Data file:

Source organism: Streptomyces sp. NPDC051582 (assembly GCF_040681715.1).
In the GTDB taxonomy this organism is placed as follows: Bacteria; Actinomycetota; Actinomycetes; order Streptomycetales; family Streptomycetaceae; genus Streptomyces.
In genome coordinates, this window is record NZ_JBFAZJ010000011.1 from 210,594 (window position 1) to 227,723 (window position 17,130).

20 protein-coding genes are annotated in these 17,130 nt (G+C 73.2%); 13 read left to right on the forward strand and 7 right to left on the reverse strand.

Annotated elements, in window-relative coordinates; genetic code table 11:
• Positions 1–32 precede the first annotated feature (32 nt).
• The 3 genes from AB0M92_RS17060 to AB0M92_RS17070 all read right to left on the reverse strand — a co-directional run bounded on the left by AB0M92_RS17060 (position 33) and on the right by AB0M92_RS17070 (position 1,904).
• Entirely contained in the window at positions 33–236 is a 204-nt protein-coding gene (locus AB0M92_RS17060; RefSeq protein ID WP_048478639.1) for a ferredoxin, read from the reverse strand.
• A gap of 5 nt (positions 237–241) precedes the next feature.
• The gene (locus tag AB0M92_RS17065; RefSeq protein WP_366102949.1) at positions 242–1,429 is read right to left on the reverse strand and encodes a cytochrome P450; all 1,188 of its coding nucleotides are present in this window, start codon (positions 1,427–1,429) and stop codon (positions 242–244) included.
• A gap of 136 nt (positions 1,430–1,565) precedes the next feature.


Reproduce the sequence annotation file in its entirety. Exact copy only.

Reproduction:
Source organism: Streptomyces sp. NPDC051582 (assembly GCF_040681715.1).
In the GTDB taxonomy this organism is placed as follows: Bacteria; Actinomycetota; Actinomycetes; order Streptomycetales; family Streptomycetaceae; genus Streptomyces.
In genome coordinates, this window is record NZ_JBFAZJ010000011.1 from 210,594 (window position 1) to 227,723 (window position 17,130).

20 protein-coding genes are annotated in these 17,130 nt (G+C 73.2%); 13 read left to right on the forward strand and 7 right to left on the reverse strand.

Annotated elements, in window-relative coordinates; genetic code table 11:
• Positions 1–32 precede the first annotated feature (32 nt).
• The 3 genes from AB0M92_RS17060 to AB0M92_RS17070 all read right to left on the reverse strand — a co-directional run bounded on the left by AB0M92_RS17060 (position 33) and on the right by AB0M92_RS17070 (position 1,904).
• Entirely contained in the window at positions 33–236 is a 204-nt protein-coding gene (locus AB0M92_RS17060; RefSeq protein ID WP_048478639.1) for a ferredoxin, read from the reverse strand.
• A gap of 5 nt (positions 237–241) precedes the next feature.
• The gene (locus tag AB0M92_RS17065; RefSeq protein WP_366102949.1) at positions 242–1,429 is read right to left on the reverse strand and encodes a cytochrome P450; all 1,188 of its coding nucleotides are present in this window, start codon (positions 1,427–1,429) and stop codon (positions 242–244) included.
• A gap of 136 nt (positions 1,430–1,565) precedes the next feature.